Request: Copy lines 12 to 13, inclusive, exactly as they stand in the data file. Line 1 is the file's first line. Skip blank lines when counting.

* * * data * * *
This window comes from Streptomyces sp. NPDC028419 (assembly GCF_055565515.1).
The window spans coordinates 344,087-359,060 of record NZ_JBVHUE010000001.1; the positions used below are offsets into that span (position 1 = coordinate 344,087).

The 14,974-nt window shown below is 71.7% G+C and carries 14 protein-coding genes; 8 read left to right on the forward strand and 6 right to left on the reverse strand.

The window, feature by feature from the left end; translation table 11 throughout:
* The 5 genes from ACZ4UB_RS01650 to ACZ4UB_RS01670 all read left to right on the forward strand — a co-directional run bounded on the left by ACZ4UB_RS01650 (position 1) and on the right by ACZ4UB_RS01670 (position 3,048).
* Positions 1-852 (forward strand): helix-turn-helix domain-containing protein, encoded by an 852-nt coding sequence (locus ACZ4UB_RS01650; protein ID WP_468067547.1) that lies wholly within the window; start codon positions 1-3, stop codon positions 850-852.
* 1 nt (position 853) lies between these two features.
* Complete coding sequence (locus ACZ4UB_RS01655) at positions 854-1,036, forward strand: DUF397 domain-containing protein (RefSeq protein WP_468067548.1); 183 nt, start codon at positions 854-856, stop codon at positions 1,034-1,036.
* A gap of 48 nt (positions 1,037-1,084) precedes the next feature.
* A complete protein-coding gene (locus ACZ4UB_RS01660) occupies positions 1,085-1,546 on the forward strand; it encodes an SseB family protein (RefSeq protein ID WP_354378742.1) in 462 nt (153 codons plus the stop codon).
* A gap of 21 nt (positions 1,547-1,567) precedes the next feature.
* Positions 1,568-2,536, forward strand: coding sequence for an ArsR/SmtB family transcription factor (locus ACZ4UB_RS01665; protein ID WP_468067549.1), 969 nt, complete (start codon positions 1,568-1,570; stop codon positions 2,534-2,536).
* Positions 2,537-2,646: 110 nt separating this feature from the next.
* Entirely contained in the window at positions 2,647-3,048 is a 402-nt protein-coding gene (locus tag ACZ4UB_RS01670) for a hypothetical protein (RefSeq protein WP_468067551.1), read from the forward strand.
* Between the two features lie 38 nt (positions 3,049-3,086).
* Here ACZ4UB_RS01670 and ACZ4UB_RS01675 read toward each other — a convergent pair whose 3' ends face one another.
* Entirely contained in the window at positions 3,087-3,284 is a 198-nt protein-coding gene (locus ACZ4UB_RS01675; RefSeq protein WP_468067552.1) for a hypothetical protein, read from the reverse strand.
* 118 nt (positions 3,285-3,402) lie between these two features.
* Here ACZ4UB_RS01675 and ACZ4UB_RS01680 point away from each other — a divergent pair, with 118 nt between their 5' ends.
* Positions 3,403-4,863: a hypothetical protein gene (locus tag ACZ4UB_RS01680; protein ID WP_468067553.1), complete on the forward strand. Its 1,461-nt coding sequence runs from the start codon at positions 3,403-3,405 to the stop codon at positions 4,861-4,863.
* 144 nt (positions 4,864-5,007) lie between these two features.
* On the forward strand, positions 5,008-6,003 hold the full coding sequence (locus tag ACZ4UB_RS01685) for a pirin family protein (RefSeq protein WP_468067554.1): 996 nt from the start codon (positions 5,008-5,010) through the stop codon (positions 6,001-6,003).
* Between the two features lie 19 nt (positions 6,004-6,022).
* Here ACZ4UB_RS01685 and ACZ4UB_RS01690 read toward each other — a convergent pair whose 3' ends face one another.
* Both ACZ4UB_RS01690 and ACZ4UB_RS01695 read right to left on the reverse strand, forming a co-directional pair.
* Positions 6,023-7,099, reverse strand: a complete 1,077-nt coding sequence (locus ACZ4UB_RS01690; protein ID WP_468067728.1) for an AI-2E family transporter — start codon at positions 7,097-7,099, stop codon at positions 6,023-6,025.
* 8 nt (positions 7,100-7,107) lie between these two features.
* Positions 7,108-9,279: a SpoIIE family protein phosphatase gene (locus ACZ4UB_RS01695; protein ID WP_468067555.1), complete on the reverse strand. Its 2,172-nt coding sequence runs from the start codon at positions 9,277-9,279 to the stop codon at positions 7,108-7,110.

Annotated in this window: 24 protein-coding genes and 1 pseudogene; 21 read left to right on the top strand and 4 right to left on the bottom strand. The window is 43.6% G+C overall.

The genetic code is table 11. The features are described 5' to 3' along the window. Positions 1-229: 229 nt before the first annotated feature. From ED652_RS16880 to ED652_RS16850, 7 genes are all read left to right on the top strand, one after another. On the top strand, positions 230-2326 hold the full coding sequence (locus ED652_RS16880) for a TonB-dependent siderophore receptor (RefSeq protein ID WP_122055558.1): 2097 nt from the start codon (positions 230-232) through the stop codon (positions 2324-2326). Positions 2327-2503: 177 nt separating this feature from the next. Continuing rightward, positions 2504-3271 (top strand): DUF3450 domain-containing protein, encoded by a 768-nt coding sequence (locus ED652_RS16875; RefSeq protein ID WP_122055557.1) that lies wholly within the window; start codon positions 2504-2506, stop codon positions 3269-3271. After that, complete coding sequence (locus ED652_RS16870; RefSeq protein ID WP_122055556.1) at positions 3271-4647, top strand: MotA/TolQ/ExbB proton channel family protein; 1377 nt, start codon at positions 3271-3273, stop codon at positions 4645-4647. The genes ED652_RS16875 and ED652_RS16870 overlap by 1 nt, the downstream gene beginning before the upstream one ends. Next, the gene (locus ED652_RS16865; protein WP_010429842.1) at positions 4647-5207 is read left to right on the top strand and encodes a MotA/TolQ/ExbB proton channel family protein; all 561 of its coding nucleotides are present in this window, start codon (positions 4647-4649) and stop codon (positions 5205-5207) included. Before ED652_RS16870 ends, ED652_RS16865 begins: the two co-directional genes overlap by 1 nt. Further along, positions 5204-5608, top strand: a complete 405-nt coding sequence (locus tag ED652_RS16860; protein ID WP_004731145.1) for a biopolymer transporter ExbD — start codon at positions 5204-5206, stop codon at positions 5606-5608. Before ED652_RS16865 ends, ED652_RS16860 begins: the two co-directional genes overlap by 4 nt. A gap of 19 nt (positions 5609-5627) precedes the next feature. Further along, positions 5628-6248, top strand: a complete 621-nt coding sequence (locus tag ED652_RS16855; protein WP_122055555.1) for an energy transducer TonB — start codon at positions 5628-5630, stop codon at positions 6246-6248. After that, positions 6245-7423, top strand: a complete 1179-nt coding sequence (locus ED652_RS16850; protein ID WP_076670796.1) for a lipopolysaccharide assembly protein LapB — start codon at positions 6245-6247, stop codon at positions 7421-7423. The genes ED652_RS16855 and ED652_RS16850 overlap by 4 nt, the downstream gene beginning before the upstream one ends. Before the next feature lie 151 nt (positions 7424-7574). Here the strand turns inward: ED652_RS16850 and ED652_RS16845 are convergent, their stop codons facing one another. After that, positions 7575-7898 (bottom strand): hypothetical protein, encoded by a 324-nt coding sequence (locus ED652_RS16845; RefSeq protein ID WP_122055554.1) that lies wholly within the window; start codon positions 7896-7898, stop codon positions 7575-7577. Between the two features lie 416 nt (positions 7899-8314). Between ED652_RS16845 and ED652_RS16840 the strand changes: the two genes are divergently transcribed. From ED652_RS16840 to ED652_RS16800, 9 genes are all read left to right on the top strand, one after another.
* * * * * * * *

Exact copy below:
* Positions 1,568-2,536, forward strand: coding sequence for an ArsR/SmtB family transcription factor (locus ACZ4UB_RS01665; protein ID WP_468067549.1), 969 nt, complete (start codon positions 1,568-1,570; stop codon positions 2,534-2,536).
* Positions 2,537-2,646: 110 nt separating this feature from the next.